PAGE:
Oman joins club of CMR operational countries: new milestone in keeping with SOLS 2040 targets

Muscat: In keeping with the targets of the ambitious in Sultanate of Oman’s Logistics Strategy 2040 (SOLS 2040), aimed at promoting Oman as a global logistics hub, the Government of Oman ratified its accession to the Convention on the Contract for the International Carriage of Good by Road (CMR) and the Additional Protocol on the Electronic Consignment Note (e-CMR) under the Royal Decree No 114/2020.

The accession to e-CMR marks a significant step forward for Oman’s wider global adoption of digital transport and logistics systems – including customs transit. Oman recognises that the e-CMR will support the efficiency of logistics supply chain- enabling a streamlined and a more secure flow of goods. By joining this UN Convention, Oman will stand at the forefront of digitalisation of road transport, standardising contracts both locally and internationally.

“CMR is another building block towards the finalisation of national frameworks and legislations designed to enhance Oman’s transport system and help reach the goal of more effective GCC trade integration. Being a key logistics player in the region, Oman is keen on adopting the best international practices for foreign trade facilitation,” said Eng Ahmed bin Suleiman al Yarubi, Director of the Land Transport Department at the Ministry of Transport, Communications and Information Technology.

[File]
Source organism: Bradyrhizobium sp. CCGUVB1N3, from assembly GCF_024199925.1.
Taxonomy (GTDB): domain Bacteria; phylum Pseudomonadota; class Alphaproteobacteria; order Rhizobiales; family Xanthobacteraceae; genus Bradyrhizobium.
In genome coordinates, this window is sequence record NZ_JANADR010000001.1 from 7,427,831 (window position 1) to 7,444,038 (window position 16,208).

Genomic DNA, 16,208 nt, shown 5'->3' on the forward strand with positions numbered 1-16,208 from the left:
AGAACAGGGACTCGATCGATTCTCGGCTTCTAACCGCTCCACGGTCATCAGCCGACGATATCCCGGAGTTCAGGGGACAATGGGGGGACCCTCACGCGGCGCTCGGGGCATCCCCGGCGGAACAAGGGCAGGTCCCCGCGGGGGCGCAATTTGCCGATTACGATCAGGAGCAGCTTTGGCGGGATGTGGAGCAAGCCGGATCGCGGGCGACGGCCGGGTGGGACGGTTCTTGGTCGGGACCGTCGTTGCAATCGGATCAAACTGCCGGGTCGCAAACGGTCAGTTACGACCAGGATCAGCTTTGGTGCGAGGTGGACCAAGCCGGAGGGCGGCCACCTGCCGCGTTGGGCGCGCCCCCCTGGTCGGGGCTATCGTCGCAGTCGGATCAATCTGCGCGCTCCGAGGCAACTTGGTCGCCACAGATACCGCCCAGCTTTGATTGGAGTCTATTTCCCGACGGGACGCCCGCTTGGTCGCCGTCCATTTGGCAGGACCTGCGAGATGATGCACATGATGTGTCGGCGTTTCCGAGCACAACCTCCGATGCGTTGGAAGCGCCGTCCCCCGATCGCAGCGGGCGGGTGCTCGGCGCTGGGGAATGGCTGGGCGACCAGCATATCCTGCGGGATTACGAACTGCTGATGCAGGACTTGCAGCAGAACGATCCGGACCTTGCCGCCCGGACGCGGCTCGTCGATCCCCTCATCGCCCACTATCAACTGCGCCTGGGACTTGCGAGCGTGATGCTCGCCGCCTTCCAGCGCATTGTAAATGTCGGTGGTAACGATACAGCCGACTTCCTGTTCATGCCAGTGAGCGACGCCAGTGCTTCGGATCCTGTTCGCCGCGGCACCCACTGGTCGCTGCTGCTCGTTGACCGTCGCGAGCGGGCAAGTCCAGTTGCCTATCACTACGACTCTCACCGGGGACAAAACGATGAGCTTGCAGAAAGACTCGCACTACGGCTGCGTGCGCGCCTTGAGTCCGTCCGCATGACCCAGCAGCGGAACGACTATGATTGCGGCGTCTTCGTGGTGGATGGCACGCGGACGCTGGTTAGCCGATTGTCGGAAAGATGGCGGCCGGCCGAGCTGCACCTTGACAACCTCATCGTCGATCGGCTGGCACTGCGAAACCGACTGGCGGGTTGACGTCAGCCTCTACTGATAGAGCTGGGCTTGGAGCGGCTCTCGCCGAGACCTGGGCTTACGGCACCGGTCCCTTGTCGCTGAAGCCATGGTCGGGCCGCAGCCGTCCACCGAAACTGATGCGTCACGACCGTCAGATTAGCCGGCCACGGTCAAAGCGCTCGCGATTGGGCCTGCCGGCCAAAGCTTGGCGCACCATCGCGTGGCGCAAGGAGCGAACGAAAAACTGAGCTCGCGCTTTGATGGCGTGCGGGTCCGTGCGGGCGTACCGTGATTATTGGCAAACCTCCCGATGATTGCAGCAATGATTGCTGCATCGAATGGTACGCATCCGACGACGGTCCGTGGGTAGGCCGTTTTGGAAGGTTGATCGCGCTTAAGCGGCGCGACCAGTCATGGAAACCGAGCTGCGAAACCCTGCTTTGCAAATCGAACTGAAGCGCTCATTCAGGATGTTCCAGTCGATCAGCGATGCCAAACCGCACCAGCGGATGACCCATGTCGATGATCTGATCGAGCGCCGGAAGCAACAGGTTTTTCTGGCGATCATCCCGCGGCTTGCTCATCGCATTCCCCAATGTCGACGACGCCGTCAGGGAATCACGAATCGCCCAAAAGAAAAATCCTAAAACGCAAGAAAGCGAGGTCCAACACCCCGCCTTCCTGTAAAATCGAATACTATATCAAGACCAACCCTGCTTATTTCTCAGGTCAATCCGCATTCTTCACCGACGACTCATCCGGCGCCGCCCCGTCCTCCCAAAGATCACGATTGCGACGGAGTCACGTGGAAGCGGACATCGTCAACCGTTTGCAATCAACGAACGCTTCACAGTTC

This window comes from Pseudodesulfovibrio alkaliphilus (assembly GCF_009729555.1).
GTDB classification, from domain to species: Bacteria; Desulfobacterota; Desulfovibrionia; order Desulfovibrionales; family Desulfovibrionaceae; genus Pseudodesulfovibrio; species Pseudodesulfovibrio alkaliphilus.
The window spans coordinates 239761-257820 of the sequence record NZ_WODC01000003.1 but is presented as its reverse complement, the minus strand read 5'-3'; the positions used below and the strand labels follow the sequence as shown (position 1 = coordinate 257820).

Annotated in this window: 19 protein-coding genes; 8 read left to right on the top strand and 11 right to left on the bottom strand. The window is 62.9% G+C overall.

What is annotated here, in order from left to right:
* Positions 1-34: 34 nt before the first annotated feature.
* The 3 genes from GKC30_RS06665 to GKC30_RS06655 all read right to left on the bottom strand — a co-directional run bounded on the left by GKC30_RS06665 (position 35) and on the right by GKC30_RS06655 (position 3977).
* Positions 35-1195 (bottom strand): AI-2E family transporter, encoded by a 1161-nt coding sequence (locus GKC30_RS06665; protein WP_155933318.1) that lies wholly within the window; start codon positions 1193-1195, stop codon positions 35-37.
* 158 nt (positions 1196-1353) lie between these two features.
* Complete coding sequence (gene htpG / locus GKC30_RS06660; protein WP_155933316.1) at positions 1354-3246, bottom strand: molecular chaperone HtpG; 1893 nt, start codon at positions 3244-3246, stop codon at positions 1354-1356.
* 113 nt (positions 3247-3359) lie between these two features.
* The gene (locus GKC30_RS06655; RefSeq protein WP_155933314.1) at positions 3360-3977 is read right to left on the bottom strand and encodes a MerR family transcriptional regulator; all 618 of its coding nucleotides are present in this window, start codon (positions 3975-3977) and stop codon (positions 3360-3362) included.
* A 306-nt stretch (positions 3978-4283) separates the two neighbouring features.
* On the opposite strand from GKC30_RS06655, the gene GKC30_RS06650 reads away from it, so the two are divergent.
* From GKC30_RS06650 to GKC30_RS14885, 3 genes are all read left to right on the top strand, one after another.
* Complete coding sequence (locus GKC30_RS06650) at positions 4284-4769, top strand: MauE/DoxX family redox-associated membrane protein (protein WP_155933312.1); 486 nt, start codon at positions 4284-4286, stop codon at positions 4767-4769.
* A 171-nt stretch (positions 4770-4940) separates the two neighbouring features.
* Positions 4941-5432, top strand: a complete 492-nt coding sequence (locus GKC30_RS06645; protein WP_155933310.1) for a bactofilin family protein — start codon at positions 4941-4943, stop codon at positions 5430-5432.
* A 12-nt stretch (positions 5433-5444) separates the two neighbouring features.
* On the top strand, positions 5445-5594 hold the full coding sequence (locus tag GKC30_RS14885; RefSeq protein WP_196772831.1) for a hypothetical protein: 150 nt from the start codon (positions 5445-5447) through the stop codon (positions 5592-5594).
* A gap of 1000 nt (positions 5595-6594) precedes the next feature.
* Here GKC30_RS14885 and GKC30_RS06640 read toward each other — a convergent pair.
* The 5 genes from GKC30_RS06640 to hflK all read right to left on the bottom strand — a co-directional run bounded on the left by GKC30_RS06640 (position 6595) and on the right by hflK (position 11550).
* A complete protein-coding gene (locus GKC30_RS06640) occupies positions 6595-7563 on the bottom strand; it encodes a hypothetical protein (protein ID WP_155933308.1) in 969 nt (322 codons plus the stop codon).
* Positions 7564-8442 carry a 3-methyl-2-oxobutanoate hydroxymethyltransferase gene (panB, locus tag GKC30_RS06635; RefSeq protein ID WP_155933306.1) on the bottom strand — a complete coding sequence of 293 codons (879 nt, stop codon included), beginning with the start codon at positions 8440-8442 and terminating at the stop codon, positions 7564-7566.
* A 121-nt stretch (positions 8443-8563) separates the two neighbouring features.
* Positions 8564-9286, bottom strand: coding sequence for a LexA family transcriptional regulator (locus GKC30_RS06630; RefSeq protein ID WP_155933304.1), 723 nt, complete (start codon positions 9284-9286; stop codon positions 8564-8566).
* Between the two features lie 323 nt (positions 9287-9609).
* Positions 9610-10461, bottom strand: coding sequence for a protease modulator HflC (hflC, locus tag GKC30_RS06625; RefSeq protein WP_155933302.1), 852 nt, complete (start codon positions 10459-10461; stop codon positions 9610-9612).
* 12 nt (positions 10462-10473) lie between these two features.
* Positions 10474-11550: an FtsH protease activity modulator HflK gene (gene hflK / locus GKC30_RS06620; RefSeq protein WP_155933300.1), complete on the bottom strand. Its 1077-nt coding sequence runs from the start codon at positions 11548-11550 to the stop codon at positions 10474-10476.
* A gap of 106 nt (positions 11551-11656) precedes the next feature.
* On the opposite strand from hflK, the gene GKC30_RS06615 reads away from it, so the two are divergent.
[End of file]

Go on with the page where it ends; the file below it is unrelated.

“Thanks to a standardised bill of lading and clear-cut responsibilities among the contracting parties, CMR will help regulate the international road transport operations of the private sector in Oman,” said Eng Hilal Salim al Kharusi, Senior Trade Facilitation Strategist at Asyad Group. “CMR keeps pace with the rapidly changing global supply chain, addressing the operational hindrances of trade by road, reducing error rates and increasing overall efficiency of logistics,” he affirmed.

“The United Nations Convention ratified by 55 countries provides a competitive environment for carriage of goods among the member states and the rest of the world. This is enabled through the various contractual partners including freight forwarders, transit operators as well as road transport and customs stakeholders,” he added.

Al Kharusi confirmed that Oman’s accession to CMR will not only see a rapid reduction in TIR costs and related guarantees but will also regulate carriers’ liability for total or partial loss of goods or late delivery; ensuring easier, safer and more reliable processes.

“By joining e-CMR, Oman’s accelerated digitalisation will improve work performance and quality; cutting costs and saving time,” he said.

The Ministry of Transport, Communications and Information Technology and Asyad Group have played a pivotal role in developing Oman’s requirements for ratifying CMR. Through introductory seminars, they managed to engage the business community stressing the CMR’s importance for the private sector and its relationship with its international counterparts. –ONA

 

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